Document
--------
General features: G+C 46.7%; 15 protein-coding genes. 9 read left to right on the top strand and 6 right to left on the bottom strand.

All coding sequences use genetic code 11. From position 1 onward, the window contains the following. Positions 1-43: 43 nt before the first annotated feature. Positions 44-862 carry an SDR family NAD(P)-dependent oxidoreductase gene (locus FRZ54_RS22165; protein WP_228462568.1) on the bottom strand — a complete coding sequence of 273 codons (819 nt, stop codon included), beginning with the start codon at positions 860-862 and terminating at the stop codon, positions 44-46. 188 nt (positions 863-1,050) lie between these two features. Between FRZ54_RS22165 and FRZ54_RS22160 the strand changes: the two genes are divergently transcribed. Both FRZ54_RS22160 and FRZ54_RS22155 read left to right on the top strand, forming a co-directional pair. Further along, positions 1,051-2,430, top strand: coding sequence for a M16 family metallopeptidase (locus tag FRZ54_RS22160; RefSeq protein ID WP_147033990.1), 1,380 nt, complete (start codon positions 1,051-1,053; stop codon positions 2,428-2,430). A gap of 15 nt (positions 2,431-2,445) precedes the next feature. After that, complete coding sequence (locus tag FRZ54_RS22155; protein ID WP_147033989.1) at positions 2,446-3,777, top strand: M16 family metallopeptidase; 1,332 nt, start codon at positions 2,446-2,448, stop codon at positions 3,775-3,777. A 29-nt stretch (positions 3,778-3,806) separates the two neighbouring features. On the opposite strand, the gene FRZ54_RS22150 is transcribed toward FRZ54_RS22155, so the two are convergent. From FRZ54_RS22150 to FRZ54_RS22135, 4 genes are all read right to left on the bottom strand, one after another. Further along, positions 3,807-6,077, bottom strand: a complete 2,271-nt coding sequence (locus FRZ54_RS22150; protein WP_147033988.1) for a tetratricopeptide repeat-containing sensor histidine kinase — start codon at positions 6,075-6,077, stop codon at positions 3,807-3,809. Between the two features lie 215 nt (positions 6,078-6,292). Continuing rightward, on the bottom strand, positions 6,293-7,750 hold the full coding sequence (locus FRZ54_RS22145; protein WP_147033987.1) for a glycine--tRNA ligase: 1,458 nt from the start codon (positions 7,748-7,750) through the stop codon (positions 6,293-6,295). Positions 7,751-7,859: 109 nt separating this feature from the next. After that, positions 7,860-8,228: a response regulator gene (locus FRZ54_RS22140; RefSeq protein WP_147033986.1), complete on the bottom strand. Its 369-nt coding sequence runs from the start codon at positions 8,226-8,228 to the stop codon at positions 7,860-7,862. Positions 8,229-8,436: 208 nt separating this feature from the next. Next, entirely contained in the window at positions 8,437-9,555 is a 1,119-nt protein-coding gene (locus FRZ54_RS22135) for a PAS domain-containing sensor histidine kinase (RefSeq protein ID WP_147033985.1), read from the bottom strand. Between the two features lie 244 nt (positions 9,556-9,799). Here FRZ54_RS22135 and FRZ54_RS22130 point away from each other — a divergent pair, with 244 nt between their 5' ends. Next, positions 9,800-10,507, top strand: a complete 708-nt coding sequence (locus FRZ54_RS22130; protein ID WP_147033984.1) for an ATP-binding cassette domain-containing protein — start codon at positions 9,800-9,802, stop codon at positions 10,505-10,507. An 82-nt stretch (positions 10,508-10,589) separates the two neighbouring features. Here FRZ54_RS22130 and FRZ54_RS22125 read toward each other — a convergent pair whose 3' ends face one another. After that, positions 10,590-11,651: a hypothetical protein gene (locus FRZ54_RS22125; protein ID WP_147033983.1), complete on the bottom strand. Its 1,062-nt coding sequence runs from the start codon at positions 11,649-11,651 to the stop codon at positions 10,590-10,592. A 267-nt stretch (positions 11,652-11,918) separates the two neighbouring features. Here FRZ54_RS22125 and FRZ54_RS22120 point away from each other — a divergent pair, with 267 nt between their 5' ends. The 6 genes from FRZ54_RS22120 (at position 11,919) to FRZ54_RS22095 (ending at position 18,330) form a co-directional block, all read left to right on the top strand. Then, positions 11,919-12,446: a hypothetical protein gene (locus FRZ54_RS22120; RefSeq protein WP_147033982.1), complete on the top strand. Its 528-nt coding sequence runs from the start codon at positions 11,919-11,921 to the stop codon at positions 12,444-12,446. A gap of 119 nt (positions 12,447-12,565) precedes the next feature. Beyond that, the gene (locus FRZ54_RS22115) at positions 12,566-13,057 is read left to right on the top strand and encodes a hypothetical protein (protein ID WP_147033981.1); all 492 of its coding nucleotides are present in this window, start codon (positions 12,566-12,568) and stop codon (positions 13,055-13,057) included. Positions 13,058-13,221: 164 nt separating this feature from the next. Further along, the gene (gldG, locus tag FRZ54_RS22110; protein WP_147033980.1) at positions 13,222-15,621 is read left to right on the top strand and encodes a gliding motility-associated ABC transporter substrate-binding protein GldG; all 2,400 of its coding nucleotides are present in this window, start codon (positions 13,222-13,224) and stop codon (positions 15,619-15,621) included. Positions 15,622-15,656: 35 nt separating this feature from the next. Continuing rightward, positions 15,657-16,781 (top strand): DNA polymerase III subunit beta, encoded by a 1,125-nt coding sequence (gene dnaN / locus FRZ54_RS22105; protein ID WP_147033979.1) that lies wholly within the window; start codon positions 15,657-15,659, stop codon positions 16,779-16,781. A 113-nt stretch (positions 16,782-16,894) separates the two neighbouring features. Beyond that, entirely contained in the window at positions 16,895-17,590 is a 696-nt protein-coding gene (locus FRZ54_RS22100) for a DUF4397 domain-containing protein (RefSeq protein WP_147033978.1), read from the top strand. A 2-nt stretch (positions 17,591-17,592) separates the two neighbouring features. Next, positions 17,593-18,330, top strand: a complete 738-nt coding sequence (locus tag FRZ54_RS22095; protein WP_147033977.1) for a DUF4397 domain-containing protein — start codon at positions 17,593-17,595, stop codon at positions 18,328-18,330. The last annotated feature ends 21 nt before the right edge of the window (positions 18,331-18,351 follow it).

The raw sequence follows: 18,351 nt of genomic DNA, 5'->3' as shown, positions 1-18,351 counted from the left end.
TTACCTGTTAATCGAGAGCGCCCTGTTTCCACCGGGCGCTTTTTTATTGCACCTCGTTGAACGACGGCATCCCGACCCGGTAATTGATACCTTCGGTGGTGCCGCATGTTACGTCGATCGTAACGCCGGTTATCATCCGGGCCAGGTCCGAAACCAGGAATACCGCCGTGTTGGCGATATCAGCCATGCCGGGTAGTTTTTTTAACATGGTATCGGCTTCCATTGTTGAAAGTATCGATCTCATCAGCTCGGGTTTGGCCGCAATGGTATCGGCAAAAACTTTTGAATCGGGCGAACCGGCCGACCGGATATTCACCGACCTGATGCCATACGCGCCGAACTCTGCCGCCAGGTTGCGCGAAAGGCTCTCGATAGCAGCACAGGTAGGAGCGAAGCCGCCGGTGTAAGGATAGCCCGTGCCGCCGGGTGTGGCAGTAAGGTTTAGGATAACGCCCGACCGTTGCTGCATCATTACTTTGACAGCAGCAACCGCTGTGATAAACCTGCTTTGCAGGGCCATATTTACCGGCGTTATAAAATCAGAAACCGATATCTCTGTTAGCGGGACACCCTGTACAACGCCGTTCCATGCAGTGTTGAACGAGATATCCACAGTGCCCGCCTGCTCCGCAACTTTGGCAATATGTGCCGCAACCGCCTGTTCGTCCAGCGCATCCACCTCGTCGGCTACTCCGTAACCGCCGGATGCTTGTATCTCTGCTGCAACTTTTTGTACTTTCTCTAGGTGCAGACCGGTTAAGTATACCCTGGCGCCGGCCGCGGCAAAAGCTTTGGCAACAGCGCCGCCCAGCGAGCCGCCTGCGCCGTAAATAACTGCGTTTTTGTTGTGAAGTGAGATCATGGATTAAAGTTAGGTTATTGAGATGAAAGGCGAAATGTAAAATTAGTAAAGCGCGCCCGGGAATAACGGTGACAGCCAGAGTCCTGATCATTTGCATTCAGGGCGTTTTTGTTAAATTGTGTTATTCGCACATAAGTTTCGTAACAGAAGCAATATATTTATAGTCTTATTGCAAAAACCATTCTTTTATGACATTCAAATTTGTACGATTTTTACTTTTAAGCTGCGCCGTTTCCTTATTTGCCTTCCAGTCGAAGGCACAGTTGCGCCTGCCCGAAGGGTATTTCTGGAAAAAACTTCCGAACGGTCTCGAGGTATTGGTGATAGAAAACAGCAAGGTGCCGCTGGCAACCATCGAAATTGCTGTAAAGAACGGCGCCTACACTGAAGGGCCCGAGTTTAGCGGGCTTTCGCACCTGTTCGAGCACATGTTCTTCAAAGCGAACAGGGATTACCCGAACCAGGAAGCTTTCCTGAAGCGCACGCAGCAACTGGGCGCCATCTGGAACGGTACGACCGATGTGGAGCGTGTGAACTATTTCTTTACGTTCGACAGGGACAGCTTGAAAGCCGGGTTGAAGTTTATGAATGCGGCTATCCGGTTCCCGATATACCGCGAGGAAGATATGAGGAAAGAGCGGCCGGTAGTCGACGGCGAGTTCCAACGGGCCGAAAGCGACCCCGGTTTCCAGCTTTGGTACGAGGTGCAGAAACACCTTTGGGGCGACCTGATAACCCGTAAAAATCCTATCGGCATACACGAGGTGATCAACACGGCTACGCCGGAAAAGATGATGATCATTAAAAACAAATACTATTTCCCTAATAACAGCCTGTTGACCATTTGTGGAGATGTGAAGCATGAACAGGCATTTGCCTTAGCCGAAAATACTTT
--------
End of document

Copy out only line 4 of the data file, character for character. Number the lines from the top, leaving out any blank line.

TTACCTGTTAATCGAGAGCGCCCTGTTTCCACCGGGCGCTTTTTTATTGCACCTCGTTGAACGACGGCATCCCGACCCGGTAATTGATACCTTCGGTGGTGCCGCATGTTACGTCGATCGTAACGCCGGTTATCATCCGGGCCAGGTCCGAAACCAGGAATACCGCCGTGTTGGCGATATCAGCCATGCCGGGTAGTTTTTTTAACATGGTATCGGCTTCCATTGTTGAAAGTATCGATCTCATCAGCTCGGGTTTGGCCGCAATGGTATCGGCAAAAACTTTTGAATCGGGCGAACCGGCCGACCGGATATTCACCGACCTGATGCCATACGCGCCGAACTCTGCCGCCAGGTTGCGCGAAAGGCTCTCGATAGCAGCACAGGTAGGAGCGAAGCCGCCGGTGTAAGGATAGCCCGTGCCGCCGGGTGTGGCAGTAAGGTTTAGGATAACGCCCGACCGTTGCTGCATCATTACTTTGACAGCAGCAACCGCTGTGATAAACCTGCTTTGCAGGGCCATATTTACCGGCGTTATAAAATCAGAAACCGATATCTCTGTTAGCGGGACACCCTGTACAACGCCGTTCCATGCAGTGTTGAACGAGATATCCACAGTGCCCGCCTGCTCCGCAACTTTGGCAATATGTGCCGCAACCGCCTGTTCGTCCAGCGCATCCACCTCGTCGGCTACTCCGTAACCGCCGGATGCTTGTATCTCTGCTGCAACTTTTTGTACTTTCTCTAGGTGCAGACCGGTTAAGTATACCCTGGCGCCGGCCGCGGCAAAAGCTTTGGCAACAGCGCCGCCCAGCGAGCCGCCTGCGCCGTAAATAACTGCGTTTTTGTTGTGAAGTGAGATCATGGATTAAAGTTAGGTTATTGAGATGAAAGGCGAAATGTAAAATTAGTAAAGCGCGCCCGGGAATAACGGTGACAGCCAGAGTCCTGATCATTTGCATTCAGGGCGTTTTTGTTAAATTGTGTTATTCGCACATAAGTTTCGTAACAGAAGCAATATATTTATAGTCTTATTGCAAAAACCATTCTTTTATGACATTCAAATTTGTACGATTTTTACTTTTAAGCTGCGCCGTTTCCTTATTTGCCTTCCAGTCGAAGGCACAGTTGCGCCTGCCCGAAGGGTATTTCTGGAAAAAACTTCCGAACGGTCTCGAGGTATTGGTGATAGAAAACAGCAAGGTGCCGCTGGCAACCATCGAAATTGCTGTAAAGAACGGCGCCTACACTGAAGGGCCCGAGTTTAGCGGGCTTTCGCACCTGTTCGAGCACATGTTCTTCAAAGCGAACAGGGATTACCCGAACCAGGAAGCTTTCCTGAAGCGCACGCAGCAACTGGGCGCCATCTGGAACGGTACGACCGATGTGGAGCGTGTGAACTATTTCTTTACGTTCGACAGGGACAGCTTGAAAGCCGGGTTGAAGTTTATGAATGCGGCTATCCGGTTCCCGATATACCGCGAGGAAGATATGAGGAAAGAGCGGCCGGTAGTCGACGGCGAGTTCCAACGGGCCGAAAGCGACCCCGGTTTCCAGCTTTGGTACGAGGTGCAGAAACACCTTTGGGGCGACCTGATAACCCGTAAAAATCCTATCGGCATACACGAGGTGATCAACACGGCTACGCCGGAAAAGATGATGATCATTAAAAACAAATACTATTTCCCTAATAACAGCCTGTTGACCATTTGTGGAGATGTGAAGCATGAACAGGCATTTGCCTTAGCCGAAAATACTTT